Help is at hand if things go wrong with your build

Building your own home or doing renovations can be a way to get exactly what you want in your residential property. Even with the best preparation and planning, however, there are things that can go wrong in a build: the work may not be completed in the agreed timeframe, the quality may be poor or there may be surprise costs. One current common issue is unexpected delays or costs due to Covid-related supply disruptions.

If you find yourself in one of these situations, there are a few things to keep in mind.

 

Your contract may have the answer

The first step in any build dispute is to look at your contract with the builder. Often your contract will provide an answer about who is responsible for things like unexpected costs.

By law, for any residential building work over $30,000 (including GST) in value, your builder must provide you with a written contract setting out things such as the scope of the work, expected start and end dates, how changes are negotiated and how problems with the work will be fixed.

Your contract also may set out timeframes for raising issues with your builder and how you need to do this. This is why it is particularly important to talk with us about your contract before signing and as soon as any issue arises.

 

Other laws may protect you

If things go wrong, you also might find help in the other legal obligations your builder has under the Building Act 2004, Fair Trading Act 1986 and Consumer Guarantees Act 1993 even if you do not have a contract.

For example, regardless of what your contract says, section 362I of the Building Act 2004[1] requires your builder to carry out the work in a competent manner, follow all laws around the work including the Building Code and complete the work within a reasonable time. If your builder fails to do any of these, you can require your builder to repair the work or replace materials or, in some situations, pay you compensation instead.

In addition, your builder has obligations under laws, such as the Fair Trading Act 1986, to not mislead you about the quality of the work, the qualifications of the people completing the work or the price involved. If these obligations are not met, your builder could face criminal prosecution.
 

Don’t withhold payment without following the correct process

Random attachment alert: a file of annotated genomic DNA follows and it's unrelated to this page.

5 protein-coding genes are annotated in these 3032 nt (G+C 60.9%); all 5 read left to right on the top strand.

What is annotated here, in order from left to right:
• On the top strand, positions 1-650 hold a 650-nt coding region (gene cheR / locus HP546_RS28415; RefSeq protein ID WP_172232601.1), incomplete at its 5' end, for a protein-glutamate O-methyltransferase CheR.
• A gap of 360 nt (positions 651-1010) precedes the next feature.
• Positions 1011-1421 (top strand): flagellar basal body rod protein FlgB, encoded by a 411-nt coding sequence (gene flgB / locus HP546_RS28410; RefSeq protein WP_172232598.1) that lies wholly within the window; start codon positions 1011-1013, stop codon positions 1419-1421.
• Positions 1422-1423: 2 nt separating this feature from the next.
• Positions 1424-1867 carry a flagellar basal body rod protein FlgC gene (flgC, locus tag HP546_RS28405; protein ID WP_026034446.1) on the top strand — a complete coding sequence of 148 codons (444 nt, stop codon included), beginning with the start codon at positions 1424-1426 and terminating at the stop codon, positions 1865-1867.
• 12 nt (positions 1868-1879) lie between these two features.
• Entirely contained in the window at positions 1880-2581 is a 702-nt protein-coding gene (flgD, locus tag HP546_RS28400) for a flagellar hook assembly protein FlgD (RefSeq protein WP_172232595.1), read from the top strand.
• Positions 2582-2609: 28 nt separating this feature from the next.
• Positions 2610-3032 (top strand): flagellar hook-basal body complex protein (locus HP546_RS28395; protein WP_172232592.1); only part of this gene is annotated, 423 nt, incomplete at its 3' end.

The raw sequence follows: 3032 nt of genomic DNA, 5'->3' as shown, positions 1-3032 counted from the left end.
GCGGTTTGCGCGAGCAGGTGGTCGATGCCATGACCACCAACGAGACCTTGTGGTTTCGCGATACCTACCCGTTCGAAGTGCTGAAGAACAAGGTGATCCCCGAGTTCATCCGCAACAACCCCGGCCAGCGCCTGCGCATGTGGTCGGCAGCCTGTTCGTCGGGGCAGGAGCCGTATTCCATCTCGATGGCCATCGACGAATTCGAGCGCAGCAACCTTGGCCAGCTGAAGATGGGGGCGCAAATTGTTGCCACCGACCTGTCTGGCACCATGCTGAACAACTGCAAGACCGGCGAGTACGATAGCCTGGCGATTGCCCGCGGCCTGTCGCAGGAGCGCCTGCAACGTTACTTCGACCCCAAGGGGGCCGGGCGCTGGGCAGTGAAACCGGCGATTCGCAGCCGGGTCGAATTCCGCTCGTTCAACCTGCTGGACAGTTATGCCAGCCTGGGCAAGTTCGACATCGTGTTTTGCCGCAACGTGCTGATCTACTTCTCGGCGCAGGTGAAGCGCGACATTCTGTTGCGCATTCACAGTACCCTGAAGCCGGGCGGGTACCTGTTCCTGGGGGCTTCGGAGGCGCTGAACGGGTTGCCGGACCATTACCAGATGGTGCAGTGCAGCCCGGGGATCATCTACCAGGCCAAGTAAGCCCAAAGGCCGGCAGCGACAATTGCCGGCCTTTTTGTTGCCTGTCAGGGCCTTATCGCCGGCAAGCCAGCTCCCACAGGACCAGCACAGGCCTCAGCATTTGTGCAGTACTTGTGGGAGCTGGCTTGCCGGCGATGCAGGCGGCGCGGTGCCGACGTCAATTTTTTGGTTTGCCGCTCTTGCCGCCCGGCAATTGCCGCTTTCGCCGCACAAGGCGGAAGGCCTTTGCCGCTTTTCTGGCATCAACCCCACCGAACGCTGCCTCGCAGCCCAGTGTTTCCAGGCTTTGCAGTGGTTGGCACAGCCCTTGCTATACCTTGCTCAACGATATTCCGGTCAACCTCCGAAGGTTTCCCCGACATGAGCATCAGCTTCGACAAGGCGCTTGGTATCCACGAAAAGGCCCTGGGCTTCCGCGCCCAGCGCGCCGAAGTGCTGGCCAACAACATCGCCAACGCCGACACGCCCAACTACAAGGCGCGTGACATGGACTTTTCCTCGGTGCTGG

When something goes wrong, it can be tempting to refuse to pay any invoices until the problem is fixed, but this can cause more headaches for you. Under the Construction Contracts Act 2002, after your builder has issued an invoice, you must pay within the time required by your contract (or otherwise 20 working days) or your builder can take legal action to recover this debt. Some build contracts also will include the ability for your builder to mortgage your home if invoices are unpaid.

If you dispute the amount owing — for example, you disagree that your builder has completed all of the relevant work — then you must issue what is known as a ‘payment schedule’. This sets out the amount you will pay on the due date and the reasons you dispute the remaining amount. You then must pay the agreed amount and try to resolve the dispute about the remaining portion of the invoice.

 

If negotiation doesn’t work, there are other options

If you have tried unsuccessfully to resolve a dispute directly with your builder, there are other options open to you. For example:

  • For claims of a value up to $30,000, you can apply to the Disputes Tribunal. Lawyers cannot attend this Tribunal and the process is less formal and costly than court.
  • For higher value claims, you can apply to the District Court for a judge to make a decision about your dispute.
  • For claims relating to weathertightness issues, you can apply to the Weathertight Homes Tribunal.
  • You could ask a private dispute resolution service to help with mediation or adjudication, such as the Building Disputes Tribunal.
  • If your builder has failed to provide you with a written contract and other documents where required by law, you can complain to the Ministry of Business, Innovation & Employment.
  • If your builder has been negligent or incompetent, you can complain to the Building Practitioners Board. This board does not deal with payment disputes.

 

If you have a building dispute, do contact us early on so we can help you assess your options and the next steps.

 


[1] Section 362F Building Act 2004; Building (Residential Consumer Rights and Remedies) Regulations 2014.


Disclaimer: All the information published in Property eSpeaking is true and accurate to the best of the author’s knowledge. It should not be substituted for legal advice. No liability is assumed by the authors or publisher for losses suffered by any person or organisation relying directly or indirectly on this newsletter. Views expressed are the views of the authors individually and do not necessarily reflect the view of this firm. Articles appearing in Property eSpeaking may be reproduced with prior approval from the editor and credit being given to the source. 

Content Copyright © NZ LAW Limited, 2021. Editor Adrienne Olsen, e. adrienne@adroite.co.nz  p. 029 286 3650